Squirrels can be a major challenge in the garden, because they often view a freshly planted bed of bulbs as an all-you-can-eat buffet. Tulips are a favorite of these bushy-tailed rodents, along with crocuses and lilies. If there are squirrels in your area, it’s best to take precautions to protect your bulbs.
Your tulip and crocus bulbs are most vulnerable right after you finish planting them in the fall. Squirrels are trying to get as many calories as they can before winter. The loose soil of a recently finished bed is not only easier to dig in, but also signals that there might be something good to eat.
After planting and fertilizing with compost, you can protect your bed by placing some kind of permeable barrier over the top. Many gardeners use hardware cloth, chicken wire, or sections of old chain link fencing to prevent squirrels and other rodents from digging. Use stakes to stop critters from pushing it out of the way.
The option preferred by Master Gardener Sally Ferguson is expandable window screens, which are easy to close up and store when you don’t need them. If the planting area is particularly windy, you might want to place rocks or bricks at the edges of the screens to hold them in place.
Place your screen or other barrier on top of the planted tulips right away, and leave it in place until the ground is hard and frozen. Rain and sun can still permeate the barrier. Once the ground is too solid for creatures to easily dig into, then remove the screen and add a layer of mulch to help insulate the rest of your bulbs until spring.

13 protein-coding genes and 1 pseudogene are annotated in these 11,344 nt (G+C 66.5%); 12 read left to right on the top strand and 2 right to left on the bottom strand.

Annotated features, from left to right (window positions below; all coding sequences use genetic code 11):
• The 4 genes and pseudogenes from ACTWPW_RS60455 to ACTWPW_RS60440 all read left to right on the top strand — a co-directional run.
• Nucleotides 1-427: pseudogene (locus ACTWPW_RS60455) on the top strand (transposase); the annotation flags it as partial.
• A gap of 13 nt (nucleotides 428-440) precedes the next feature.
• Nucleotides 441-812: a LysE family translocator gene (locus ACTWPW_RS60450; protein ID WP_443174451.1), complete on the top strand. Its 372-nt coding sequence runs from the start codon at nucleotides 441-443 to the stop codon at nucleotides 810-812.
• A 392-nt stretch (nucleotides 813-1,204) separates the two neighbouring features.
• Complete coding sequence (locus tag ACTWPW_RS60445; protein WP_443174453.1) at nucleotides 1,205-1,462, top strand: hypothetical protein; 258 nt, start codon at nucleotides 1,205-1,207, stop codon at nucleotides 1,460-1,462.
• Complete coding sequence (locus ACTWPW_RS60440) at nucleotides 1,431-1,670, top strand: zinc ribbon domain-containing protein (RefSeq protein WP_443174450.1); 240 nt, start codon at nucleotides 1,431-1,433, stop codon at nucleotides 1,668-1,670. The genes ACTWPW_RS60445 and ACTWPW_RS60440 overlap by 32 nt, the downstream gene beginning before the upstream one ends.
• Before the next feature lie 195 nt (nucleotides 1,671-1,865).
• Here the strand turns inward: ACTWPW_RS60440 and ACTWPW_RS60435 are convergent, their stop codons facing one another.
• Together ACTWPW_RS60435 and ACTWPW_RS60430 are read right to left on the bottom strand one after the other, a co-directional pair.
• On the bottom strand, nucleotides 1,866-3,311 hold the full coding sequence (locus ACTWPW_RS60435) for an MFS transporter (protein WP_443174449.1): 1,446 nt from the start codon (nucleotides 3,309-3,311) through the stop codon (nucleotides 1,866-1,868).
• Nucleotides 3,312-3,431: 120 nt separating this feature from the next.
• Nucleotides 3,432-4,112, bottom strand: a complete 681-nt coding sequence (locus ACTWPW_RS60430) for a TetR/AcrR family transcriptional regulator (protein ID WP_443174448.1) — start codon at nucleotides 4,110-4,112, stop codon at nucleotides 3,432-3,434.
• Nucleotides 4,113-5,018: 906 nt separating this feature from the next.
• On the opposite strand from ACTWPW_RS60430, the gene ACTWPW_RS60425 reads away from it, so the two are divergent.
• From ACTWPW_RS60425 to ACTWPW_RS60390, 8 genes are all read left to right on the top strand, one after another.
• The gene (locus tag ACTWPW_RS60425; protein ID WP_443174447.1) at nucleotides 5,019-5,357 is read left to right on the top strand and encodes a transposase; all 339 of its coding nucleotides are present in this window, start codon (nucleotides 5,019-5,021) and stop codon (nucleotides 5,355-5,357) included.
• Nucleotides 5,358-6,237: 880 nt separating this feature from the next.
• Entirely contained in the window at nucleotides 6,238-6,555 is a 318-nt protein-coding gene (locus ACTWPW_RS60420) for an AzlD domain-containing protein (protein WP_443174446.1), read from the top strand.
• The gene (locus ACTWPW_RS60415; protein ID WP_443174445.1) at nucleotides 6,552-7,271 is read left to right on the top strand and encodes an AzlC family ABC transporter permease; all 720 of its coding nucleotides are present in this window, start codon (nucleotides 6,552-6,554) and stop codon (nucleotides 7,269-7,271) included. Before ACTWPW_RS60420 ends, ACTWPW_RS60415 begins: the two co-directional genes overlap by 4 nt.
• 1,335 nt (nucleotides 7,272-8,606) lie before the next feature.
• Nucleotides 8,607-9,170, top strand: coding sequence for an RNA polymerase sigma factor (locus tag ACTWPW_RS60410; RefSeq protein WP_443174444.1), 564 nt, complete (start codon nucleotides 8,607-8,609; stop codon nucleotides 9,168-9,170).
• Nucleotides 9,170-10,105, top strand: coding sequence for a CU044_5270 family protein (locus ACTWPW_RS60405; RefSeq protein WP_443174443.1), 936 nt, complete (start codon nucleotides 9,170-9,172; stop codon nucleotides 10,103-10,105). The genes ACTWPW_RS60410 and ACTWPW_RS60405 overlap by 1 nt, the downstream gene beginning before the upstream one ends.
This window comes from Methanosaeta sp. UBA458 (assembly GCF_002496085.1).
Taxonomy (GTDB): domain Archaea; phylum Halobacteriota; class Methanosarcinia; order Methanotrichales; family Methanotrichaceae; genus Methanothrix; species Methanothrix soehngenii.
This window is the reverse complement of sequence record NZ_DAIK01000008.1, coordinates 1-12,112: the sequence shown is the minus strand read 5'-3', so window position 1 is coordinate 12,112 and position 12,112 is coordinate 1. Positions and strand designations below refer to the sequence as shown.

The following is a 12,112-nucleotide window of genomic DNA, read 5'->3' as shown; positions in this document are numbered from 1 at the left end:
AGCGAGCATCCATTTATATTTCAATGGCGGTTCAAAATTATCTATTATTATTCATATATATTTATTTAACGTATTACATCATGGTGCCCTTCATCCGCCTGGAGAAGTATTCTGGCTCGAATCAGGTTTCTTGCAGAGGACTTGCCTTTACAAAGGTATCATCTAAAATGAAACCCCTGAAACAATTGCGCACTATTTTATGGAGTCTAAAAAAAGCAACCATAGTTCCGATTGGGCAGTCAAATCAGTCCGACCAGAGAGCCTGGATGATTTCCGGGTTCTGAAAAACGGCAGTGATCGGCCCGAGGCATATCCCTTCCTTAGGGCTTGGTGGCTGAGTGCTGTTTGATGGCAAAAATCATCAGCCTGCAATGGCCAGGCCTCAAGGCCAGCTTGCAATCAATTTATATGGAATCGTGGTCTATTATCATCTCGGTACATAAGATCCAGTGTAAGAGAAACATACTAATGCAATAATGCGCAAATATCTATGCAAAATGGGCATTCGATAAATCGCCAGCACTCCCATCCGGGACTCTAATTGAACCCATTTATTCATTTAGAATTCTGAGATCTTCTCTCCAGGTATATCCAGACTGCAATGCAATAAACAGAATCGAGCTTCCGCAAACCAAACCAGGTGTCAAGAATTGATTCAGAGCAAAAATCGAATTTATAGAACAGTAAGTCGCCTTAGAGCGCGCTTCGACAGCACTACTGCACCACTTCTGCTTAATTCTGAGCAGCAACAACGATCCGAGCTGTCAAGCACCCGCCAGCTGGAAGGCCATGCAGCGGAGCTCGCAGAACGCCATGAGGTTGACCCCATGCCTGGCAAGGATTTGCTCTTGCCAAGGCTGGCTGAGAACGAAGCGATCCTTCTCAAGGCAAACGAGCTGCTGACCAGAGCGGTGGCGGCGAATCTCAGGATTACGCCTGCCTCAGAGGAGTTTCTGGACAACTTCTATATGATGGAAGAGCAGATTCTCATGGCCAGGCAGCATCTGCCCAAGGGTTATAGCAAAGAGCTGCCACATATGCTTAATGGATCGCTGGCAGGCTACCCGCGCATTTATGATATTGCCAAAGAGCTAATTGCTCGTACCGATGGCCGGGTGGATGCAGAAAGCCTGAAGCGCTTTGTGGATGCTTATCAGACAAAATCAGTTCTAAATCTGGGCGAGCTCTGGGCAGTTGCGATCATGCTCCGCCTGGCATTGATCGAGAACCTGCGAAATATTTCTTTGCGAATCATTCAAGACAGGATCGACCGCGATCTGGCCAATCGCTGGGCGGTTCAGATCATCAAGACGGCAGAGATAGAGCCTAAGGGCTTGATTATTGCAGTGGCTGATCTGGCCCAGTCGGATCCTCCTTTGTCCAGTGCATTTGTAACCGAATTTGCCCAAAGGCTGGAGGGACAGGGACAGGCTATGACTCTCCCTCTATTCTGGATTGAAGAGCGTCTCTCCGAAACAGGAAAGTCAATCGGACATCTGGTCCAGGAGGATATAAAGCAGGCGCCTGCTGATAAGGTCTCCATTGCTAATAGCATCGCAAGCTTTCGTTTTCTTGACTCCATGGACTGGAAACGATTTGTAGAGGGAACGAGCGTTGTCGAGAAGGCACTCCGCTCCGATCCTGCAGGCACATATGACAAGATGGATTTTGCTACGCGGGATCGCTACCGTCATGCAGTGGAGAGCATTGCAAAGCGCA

After planting, it’s also a good idea to clean up anything that might attract squirrels, like damaged bulbs you’ve decided not to plant or any of the papery skins that may have fallen off the bulbs in transport.
Approaches We Don’t Recommend
You may come across many other suggestions that claim to keep squirrels at bay. Here’s our take on some of the most common alternative deterrents.
Some sources recommend spreading cayenne pepper over the bed of bulbs or dipping the bulb itself in the spice. The idea is that squirrels and other critters don’t like the taste of capsaicin, the chemical that gives peppers their heat. This approach could potentially work if spread on the surface, but it is unproven and we have not tested it ourselves. The bottom line is that we don’t recommend it, because it’s labor intensive and expensive. An additional downside is that rain will wash this away.
There are a number of different sprays on the market that claim to repel squirrels and other rodents from outdoor spaces. They likely contain mint, but in some cases also smell unpleasant to humans. These products are more likely to work than pepper alone, but we have not tested them and they get very mixed reviews online. Sprays have the same issue as cayenne – rain will wash it away, despite manufacturer claims.
This approach is unlikely to work. It would need to be a bed of razors, and even then it is unlikely to be a true deterrent.
Squirrel Resistant Bulb Varieties
If the squirrels in your area are particularly aggressive, or you prefer not to use a barrier, another option is to plant bulbs that squirrels don’t like to eat. Daffodils and alliums are beautiful spring bloomers that are distasteful to both squirrels and deer. Here are some other squirrel-resistant bulb varieties to consider: